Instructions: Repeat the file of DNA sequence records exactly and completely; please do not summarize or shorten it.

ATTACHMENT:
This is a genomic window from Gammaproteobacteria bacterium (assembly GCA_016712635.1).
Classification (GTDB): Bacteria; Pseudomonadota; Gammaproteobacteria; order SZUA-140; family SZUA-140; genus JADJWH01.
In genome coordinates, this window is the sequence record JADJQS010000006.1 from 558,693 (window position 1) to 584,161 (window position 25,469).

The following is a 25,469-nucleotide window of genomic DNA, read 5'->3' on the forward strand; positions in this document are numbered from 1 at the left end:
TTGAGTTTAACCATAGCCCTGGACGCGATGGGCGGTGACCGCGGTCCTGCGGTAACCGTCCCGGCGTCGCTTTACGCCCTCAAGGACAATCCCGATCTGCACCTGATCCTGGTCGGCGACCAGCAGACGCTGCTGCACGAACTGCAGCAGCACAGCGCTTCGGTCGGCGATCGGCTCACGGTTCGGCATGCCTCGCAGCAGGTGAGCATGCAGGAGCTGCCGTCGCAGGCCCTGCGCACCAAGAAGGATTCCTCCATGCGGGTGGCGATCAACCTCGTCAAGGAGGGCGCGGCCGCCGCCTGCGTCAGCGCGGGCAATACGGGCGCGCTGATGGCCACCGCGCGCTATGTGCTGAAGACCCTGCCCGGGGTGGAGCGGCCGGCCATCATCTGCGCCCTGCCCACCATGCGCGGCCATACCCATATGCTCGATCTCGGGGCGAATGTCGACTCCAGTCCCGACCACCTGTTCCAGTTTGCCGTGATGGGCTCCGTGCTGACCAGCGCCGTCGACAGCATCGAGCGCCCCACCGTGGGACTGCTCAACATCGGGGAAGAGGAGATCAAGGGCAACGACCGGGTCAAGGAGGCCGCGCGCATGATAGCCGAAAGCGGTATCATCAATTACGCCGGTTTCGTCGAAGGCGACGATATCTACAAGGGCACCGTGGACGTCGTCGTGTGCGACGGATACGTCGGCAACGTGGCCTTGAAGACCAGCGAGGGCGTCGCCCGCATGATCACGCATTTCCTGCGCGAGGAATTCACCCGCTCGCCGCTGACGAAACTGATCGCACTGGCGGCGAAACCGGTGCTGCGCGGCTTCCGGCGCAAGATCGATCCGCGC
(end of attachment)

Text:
This is a genomic window from Gammaproteobacteria bacterium (assembly GCA_016712635.1).
Classification (GTDB): Bacteria; Pseudomonadota; Gammaproteobacteria; order SZUA-140; family SZUA-140; genus JADJWH01.
In genome coordinates, this window is the sequence record JADJQS010000006.1 from 558,693 (window position 1) to 584,161 (window position 25,469).

The following is a 25,469-nucleotide window of genomic DNA, read 5'->3' on the forward strand; positions in this document are numbered from 1 at the left end:
TTGAGTTTAACCATAGCCCTGGACGCGATGGGCGGTGACCGCGGTCCTGCGGTAACCGTCCCGGCGTCGCTTTACGCCCTCAAGGACAATCCCGATCTGCACCTGATCCTGGTCGGCGACCAGCAGACGCTGCTGCACGAACTGCAGCAGCACAGCGCTTCGGTCGGCGATCGGCTCACGGTTCGGCATGCCTCGCAGCAGGTGAGCATGCAGGAGCTGCCGTCGCAGGCCCTGCGCACCAAGAAGGATTCCTCCATGCGGGTGGCGATCAACCTCGTCAAGGAGGGCGCGGCCGCCGCCTGCGTCAGCGCGGGCAATACGGGCGCGCTGATGGCCACCGCGCGCTATGTGCTGAAGACCCTGCCCGGGGTGGAGCGGCCGGCCATCATCTGCGCCCTGCCCACCATGCGCGGCCATACCCATATGCTCGATCTCGGGGCGAATGTCGACTCCAGTCCCGACCACCTGTTCCAGTTTGCCGTGATGGGCTCCGTGCTGACCAGCGCCGTCGACAGCATCGAGCGCCCCACCGTGGGACTGCTCAACATCGGGGAAGAGGAGATCAAGGGCAACGACCGGGTCAAGGAGGCCGCGCGCATGATAGCCGAAAGCGGTATCATCAATTACGCCGGTTTCGTCGAAGGCGACGATATCTACAAGGGCACCGTGGACGTCGTCGTGTGCGACGGATACGTCGGCAACGTGGCCTTGAAGACCAGCGAGGGCGTCGCCCGCATGATCACGCATTTCCTGCGCGAGGAATTCACCCGCTCGCCGCTGACGAAACTGATCGCACTGGCGGCGAAACCGGTGCTGCGCGGCTTCCGGCGCAAGATCGATCCGCGC